He is my hippo.
      Bella xox

    • Elizabeth

      I’m 31 and married, and I still have Apples the horse on my bed. I’ve never hidden him behind things, though. He’s too big. Anyway, everyone knows he’s there. I don’t think a visitor has ever said anything untoward about him. He’ll be there forever.

    • Lo

      I’m 22 and still have the stuffed Pooh Bear my sister gave me when I was born. He temporarily lives on a desk chair, though, because I don’t quite trust our new kitten to not claw/chew on him yet. But yep, tucking him in has been a part of the morning routine for a long time.

      The best part? My live-in boyfriend still has his teddy bear, too, so Pooh has a friend to snuggle with now.

    • Arnie

      One of the hardest things about moving to America for a year was that I didn’t have space in my bag to bring Beartrix. He was given to me when I was born and named by my father, and has been through many traumatic surgeries.
      He will always be my one true love, and shall never belong in some awful box.

    • Steph

      I still have my stuffed animals. I have a whole collection of Winnie the Pooh stuffed animals at home that I refuse to let my parents give away. I’ll take them back when I have children. For now I have a few stuffed animals lying around our house, and while my husband may joke about it every once and awhile, he’s never made me give them away. If he did, there would be an argument. I don’t sleep with them in my bed anymore, but I’ll always treasure them.

    • Michelle

      I still have my bear Jeffery that was given to me when I was born. He survived college and grad school but when I brought the bear with me to move in with my husband, he was not very understanding about it. It’s not that I need to sleep with the bear it’s more comfortable to prop my head up while in bed. Sigh, men just don’t understand…

    • Jodi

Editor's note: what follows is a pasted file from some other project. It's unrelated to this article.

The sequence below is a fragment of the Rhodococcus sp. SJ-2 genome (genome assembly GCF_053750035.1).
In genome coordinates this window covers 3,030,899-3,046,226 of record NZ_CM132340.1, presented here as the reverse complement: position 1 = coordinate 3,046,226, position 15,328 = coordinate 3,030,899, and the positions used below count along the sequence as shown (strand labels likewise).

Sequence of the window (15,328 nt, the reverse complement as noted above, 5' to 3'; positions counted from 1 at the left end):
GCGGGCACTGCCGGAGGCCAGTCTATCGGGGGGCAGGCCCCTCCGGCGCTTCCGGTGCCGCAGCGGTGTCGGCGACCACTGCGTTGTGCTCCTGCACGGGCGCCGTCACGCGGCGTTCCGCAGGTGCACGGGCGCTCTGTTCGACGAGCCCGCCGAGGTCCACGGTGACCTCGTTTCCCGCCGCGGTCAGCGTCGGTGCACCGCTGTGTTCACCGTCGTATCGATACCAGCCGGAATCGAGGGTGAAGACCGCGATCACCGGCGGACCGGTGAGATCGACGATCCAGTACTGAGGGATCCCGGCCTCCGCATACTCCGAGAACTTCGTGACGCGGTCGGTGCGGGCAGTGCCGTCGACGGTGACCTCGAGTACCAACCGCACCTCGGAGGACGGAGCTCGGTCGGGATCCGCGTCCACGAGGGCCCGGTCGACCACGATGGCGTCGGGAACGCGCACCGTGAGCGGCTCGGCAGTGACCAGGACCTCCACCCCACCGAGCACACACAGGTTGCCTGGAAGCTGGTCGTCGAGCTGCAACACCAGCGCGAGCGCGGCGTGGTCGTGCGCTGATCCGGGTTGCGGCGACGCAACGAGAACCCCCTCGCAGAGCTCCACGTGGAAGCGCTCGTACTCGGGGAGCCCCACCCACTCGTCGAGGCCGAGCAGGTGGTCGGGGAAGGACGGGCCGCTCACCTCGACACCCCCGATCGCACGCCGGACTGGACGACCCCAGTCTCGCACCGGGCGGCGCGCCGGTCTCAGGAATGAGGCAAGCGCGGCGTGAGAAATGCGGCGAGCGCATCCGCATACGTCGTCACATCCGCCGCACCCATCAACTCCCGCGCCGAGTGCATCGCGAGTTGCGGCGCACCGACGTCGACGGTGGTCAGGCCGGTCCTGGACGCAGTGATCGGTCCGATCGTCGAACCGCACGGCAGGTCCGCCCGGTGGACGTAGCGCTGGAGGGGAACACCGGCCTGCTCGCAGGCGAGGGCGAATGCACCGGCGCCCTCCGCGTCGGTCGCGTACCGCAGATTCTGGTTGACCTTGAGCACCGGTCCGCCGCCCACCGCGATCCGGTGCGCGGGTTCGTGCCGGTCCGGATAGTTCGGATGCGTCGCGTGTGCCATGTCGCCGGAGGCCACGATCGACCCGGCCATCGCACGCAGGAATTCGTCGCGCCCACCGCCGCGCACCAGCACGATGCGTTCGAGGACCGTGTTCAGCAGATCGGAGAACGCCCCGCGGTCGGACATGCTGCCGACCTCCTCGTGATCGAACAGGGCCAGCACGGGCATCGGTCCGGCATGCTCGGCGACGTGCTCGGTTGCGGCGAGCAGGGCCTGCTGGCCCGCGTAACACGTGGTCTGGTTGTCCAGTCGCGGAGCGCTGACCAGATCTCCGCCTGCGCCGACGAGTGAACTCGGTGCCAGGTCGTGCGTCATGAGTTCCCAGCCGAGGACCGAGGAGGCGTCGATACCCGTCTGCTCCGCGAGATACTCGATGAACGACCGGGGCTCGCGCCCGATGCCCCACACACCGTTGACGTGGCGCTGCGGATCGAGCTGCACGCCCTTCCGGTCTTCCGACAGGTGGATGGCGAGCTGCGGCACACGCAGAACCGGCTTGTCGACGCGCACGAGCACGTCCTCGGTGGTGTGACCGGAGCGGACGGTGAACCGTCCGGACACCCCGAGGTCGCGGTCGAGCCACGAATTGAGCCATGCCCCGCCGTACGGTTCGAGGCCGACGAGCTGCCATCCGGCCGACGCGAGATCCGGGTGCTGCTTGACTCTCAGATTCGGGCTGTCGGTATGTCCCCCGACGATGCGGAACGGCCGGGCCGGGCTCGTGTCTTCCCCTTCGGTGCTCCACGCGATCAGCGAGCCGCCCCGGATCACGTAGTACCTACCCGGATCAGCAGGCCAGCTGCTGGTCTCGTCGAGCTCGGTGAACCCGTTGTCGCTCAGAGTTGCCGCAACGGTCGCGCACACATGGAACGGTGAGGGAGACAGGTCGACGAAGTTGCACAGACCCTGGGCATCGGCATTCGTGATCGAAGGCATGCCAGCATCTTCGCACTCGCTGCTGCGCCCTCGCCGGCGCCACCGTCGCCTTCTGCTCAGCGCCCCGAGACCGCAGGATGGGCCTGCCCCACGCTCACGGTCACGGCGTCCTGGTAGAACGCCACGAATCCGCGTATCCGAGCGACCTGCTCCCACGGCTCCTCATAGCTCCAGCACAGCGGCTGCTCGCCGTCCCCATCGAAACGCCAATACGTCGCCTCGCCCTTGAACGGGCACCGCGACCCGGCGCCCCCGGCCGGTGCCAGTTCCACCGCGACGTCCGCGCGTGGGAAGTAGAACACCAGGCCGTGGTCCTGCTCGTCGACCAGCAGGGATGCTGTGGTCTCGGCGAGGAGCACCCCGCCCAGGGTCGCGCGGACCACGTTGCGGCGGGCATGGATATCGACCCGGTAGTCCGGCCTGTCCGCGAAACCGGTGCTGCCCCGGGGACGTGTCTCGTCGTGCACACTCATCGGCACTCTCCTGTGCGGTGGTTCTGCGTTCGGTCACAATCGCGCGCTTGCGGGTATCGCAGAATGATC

I’m 34 and still have Bozo, an orange, very decrepit dog my Nana gave me the day I was born. He’s missing both eyebrows (yes, orange dogs have eyebrows) and his nose, courtesy of my childhood golden retriever Claude, who loved to carry Bozo around simply because I loved Bozo and Claude loved me. Bozo’s ear is a bit wonky now because my mother couldn’t sew it at the proper angle, but only my mother is allowed to repair him when he needs it. Bozo still sleeps in my bed and has been all over the world with me. I don’t bother to hide him. If anyone has a problem with my one keepsake from my grandmother who passed away years ago, they aren’t the kind of people I want to be friends with anyway.

    • Lauren

      I have an Eeyore collection too! Eeyore was the best one. I still have a stocking that has Eeyore on it that sings We Wish You A Merry Christmas very slowly. It was always slow in his Eeyore Voice, but I’m pretty sure it’s slower now. But I love it.

      I also love that you put a piece of your blanket in the bouquet. That’s such a great idea!

      • NotThumper

        I have that stocking! He still sounds exactly like he did the day I got him. I’ve got a ton of Eeyore stuff. A bank, mugs, picture frames, plushes, figurines, beanies, pins, had a jacket and sweat shirts long ago, also stationary. I think I still have an Eeyore watch too. :) Most of that stuff I still have and is on display in my daughter’s room but most of the plushes are in storage. I do drink my coffee out of an Eeyore mug though!

    • Lo

      This is the best thing I’ve read for quite a while. I’m now picturing dozens of Barbies waking up in the cabbage patch, confused and probably hungover.

      I have a floppy, bead-filled platypus. When the boyfriend first saw her, he picked her up properly, like you’d pick up a real animal. It was a good sign.

    • Sarah

      I’m totally on the same page with you on this. I still have my puffalump, Tiffany, that I got when I was 4. Now I’m 28, in medical school, living with my fiance, and she’s still on the bed all the time. One item on my list of reasons why fiance is one of my favorite people is the fact that he has never said a word about my ragged little doll, not even when I claim she is being mistreated (“don’t leave Tiffany on the floor! She’s old!”). Once in college my mom suggested “retiring” her (at this point I was still shamelessly toting her between home and dorm) and the look I gave her must’ve been pretty awful cos she hasn’t mentioned it since. It may be a doll, I may have some weird adjustment/attachment issues for having her, but she has been around for every strongly emotional event since I was 4 and I’m not letting go of that. I also learned to sew from my nana because of and on her, which is something I enjoy and have good memories of. Besides, what’s the difference between me snuggling up with a stuffed animal versus a pillow or corner of the comforter (which is what happens without her)? Nothing, that’s what. I kind of imagine her being put away when I have kids; not because of some arbitrary grown-up milestone or in the interest of being well-adjusted in the eyes of my progeny, but because I don’t want to share her with them and I anticipate they will expect to have a monopoly on stuffed animals in the house. No way kids. I say you and spikeroll party on.

    • Courtney